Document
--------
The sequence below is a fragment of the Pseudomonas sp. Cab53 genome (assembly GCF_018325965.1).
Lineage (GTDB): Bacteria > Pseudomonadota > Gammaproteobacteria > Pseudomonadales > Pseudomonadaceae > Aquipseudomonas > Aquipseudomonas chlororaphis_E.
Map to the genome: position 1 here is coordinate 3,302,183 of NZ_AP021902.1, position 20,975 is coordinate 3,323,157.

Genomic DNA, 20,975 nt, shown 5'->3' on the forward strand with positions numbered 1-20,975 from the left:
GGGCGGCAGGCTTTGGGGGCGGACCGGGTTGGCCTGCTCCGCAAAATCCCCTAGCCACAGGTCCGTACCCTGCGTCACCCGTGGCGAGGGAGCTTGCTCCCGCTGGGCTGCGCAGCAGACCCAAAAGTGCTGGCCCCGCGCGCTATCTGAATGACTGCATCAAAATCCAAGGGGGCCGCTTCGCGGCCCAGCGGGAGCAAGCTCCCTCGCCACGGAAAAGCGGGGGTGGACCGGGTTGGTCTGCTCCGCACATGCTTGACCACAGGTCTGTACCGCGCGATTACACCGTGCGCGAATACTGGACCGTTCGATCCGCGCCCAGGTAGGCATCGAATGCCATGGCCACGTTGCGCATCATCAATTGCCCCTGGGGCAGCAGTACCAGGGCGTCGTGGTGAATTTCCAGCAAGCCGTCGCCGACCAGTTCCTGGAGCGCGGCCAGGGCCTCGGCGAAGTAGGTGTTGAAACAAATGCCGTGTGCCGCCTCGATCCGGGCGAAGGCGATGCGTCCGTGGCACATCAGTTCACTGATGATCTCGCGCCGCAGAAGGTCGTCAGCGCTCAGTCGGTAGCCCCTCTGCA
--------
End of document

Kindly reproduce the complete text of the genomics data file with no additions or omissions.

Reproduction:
The sequence below is a fragment of the Pseudomonas sp. Cab53 genome (assembly GCF_018325965.1).
Lineage (GTDB): Bacteria > Pseudomonadota > Gammaproteobacteria > Pseudomonadales > Pseudomonadaceae > Aquipseudomonas > Aquipseudomonas chlororaphis_E.
Map to the genome: position 1 here is coordinate 3,302,183 of NZ_AP021902.1, position 20,975 is coordinate 3,323,157.

Genomic DNA, 20,975 nt, shown 5'->3' on the forward strand with positions numbered 1-20,975 from the left:
GGGCGGCAGGCTTTGGGGGCGGACCGGGTTGGCCTGCTCCGCAAAATCCCCTAGCCACAGGTCCGTACCCTGCGTCACCCGTGGCGAGGGAGCTTGCTCCCGCTGGGCTGCGCAGCAGACCCAAAAGTGCTGGCCCCGCGCGCTATCTGAATGACTGCATCAAAATCCAAGGGGGCCGCTTCGCGGCCCAGCGGGAGCAAGCTCCCTCGCCACGGAAAAGCGGGGGTGGACCGGGTTGGTCTGCTCCGCACATGCTTGACCACAGGTCTGTACCGCGCGATTACACCGTGCGCGAATACTGGACCGTTCGATCCGCGCCCAGGTAGGCATCGAATGCCATGGCCACGTTGCGCATCATCAATTGCCCCTGGGGCAGCAGTACCAGGGCGTCGTGGTGAATTTCCAGCAAGCCGTCGCCGACCAGTTCCTGGAGCGCGGCCAGGGCCTCGGCGAAGTAGGTGTTGAAACAAATGCCGTGTGCCGCCTCGATCCGGGCGAAGGCGATGCGTCCGTGGCACATCAGTTCACTGATGATCTCGCGCCGCAGAAGGTCGTCAGCGCTCAGTCGGTAGCCCCTCTGCA